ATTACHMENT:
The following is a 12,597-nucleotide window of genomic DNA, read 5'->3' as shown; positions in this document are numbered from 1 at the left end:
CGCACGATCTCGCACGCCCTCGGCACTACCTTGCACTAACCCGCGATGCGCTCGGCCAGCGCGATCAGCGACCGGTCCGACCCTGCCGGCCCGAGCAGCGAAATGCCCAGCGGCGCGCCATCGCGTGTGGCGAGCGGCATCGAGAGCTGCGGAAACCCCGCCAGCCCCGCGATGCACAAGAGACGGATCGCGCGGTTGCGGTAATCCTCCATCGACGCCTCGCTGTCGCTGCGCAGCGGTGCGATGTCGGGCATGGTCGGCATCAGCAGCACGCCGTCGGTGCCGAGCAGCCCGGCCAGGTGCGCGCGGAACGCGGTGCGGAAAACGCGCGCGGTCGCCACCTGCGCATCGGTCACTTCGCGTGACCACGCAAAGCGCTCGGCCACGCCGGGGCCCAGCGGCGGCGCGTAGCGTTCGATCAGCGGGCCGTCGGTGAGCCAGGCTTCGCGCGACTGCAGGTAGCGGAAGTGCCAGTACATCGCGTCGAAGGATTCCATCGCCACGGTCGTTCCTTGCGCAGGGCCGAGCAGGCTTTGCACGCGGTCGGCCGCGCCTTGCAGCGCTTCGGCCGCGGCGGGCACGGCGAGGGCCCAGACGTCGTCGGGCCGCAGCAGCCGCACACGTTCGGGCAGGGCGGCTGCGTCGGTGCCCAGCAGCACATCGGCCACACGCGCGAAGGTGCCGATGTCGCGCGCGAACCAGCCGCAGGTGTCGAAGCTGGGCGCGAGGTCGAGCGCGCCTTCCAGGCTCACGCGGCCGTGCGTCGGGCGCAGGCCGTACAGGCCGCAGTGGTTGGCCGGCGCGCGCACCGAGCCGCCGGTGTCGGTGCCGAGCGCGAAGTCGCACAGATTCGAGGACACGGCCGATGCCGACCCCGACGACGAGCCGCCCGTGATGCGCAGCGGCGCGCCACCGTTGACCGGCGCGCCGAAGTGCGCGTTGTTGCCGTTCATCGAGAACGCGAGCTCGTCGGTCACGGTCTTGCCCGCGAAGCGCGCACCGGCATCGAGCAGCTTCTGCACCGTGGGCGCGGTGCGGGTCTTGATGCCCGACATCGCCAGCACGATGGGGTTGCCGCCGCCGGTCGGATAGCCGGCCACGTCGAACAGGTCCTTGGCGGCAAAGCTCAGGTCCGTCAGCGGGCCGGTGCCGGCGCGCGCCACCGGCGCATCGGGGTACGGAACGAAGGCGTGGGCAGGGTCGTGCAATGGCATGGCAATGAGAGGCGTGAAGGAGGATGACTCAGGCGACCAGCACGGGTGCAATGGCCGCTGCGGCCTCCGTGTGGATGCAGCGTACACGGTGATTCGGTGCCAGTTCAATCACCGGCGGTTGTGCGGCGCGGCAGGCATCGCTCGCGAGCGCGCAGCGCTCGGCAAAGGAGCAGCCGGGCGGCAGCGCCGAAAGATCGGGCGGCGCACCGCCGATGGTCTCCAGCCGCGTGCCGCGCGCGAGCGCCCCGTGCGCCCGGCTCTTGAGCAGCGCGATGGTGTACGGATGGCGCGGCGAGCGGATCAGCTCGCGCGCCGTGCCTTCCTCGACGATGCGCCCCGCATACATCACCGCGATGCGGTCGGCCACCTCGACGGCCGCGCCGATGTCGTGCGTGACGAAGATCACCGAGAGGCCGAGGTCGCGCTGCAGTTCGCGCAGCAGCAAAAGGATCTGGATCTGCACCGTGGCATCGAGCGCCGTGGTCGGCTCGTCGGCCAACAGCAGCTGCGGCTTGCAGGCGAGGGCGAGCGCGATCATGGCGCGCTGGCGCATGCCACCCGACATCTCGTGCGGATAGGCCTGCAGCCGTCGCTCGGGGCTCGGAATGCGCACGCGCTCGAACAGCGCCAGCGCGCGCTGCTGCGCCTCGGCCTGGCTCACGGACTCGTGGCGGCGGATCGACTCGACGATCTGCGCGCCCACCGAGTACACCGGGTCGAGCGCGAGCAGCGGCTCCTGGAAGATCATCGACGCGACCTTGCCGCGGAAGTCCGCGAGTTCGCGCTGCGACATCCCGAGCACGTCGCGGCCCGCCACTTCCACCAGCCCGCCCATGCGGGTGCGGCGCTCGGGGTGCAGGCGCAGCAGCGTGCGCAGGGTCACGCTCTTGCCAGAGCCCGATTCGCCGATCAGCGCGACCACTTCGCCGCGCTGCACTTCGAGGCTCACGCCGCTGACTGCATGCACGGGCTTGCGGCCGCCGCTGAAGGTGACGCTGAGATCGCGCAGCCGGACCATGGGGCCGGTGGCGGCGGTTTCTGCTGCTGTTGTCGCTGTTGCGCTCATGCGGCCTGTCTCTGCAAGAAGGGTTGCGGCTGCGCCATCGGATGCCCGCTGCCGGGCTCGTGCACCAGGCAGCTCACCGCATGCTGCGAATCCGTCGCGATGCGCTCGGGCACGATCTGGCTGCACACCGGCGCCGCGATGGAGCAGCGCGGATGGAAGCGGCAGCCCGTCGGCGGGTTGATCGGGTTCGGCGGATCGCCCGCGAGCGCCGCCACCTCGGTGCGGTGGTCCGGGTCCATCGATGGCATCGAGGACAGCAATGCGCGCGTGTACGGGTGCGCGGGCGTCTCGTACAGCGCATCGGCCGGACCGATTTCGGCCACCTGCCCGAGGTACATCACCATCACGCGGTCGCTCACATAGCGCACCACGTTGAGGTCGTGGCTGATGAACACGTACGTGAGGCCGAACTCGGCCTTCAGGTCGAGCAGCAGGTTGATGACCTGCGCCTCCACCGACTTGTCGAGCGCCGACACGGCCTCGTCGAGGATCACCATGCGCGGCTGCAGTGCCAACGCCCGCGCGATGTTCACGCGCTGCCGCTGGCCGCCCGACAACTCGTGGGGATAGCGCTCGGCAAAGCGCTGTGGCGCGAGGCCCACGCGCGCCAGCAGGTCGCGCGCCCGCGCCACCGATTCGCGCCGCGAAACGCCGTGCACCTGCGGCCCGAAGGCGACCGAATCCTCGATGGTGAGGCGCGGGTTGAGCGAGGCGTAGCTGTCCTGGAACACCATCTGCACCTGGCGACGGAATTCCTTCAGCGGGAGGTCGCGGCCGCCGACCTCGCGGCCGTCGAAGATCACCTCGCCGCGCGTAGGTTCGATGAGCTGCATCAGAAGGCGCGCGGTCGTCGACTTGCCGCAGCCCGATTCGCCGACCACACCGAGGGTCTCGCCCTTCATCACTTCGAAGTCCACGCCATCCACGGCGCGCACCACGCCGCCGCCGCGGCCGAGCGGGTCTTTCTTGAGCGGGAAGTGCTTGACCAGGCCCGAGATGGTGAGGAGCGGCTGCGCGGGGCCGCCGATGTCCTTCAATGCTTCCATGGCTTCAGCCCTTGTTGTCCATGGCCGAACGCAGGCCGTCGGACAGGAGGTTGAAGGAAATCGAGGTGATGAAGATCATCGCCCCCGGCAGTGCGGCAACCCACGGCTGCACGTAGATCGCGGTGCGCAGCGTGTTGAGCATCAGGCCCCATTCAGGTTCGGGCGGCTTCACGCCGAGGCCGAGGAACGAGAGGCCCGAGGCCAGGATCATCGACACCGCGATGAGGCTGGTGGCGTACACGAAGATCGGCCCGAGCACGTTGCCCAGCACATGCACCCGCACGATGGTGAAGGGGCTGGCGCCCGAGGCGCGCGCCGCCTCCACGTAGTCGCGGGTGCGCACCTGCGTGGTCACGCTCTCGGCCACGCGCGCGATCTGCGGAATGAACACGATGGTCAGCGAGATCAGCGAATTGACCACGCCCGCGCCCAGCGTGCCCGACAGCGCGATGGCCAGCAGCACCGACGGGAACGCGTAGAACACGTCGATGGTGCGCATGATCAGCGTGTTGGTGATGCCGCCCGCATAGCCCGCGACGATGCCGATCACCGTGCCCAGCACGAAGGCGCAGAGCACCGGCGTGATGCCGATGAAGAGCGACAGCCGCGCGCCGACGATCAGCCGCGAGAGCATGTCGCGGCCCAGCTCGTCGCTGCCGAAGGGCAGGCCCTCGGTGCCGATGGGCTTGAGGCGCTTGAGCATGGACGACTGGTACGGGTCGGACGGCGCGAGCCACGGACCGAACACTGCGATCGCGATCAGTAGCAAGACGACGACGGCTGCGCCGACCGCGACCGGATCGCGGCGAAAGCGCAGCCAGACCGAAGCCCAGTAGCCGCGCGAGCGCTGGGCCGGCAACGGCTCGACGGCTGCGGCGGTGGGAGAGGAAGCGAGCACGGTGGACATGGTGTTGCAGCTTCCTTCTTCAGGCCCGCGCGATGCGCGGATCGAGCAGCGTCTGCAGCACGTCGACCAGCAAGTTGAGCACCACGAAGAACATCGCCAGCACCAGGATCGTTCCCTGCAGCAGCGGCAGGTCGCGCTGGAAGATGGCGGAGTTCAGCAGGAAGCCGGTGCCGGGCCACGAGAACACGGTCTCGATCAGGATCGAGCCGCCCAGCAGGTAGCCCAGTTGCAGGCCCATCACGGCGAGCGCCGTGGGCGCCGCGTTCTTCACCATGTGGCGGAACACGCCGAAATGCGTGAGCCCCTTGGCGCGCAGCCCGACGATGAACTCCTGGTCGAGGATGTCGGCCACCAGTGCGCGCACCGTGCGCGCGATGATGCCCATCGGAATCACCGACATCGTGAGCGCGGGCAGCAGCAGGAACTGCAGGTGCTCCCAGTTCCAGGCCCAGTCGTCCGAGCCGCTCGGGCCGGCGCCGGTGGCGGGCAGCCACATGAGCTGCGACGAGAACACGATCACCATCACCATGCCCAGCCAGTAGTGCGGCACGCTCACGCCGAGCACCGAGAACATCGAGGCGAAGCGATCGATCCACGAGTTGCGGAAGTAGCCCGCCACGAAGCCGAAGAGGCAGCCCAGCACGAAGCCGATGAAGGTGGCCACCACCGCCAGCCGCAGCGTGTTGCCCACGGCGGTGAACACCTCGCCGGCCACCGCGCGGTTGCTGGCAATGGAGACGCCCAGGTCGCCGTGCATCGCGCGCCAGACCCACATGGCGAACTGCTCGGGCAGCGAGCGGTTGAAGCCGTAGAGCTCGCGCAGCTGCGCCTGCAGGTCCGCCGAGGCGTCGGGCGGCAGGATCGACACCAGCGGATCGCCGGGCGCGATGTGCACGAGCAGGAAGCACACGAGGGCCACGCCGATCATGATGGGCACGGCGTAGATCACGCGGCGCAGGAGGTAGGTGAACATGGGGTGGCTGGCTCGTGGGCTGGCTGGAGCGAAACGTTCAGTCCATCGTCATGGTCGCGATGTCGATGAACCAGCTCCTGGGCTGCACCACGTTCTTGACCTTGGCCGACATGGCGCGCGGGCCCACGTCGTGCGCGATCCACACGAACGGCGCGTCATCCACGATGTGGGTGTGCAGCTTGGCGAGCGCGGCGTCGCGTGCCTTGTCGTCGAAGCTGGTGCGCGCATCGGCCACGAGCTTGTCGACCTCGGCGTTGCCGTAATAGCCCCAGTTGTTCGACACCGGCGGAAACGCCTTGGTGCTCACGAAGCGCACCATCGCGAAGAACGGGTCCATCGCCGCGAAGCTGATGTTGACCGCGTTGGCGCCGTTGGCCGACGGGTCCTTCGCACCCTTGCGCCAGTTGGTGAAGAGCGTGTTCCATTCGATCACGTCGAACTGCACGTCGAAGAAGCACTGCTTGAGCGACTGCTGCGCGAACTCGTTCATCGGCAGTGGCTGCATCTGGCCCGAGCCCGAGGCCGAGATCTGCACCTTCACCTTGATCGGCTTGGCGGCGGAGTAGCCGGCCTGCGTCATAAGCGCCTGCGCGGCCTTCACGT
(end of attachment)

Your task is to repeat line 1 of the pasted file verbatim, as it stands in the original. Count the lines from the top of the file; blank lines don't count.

The following is a 12,597-nucleotide window of genomic DNA, read 5'->3' as shown; positions in this document are numbered from 1 at the left end: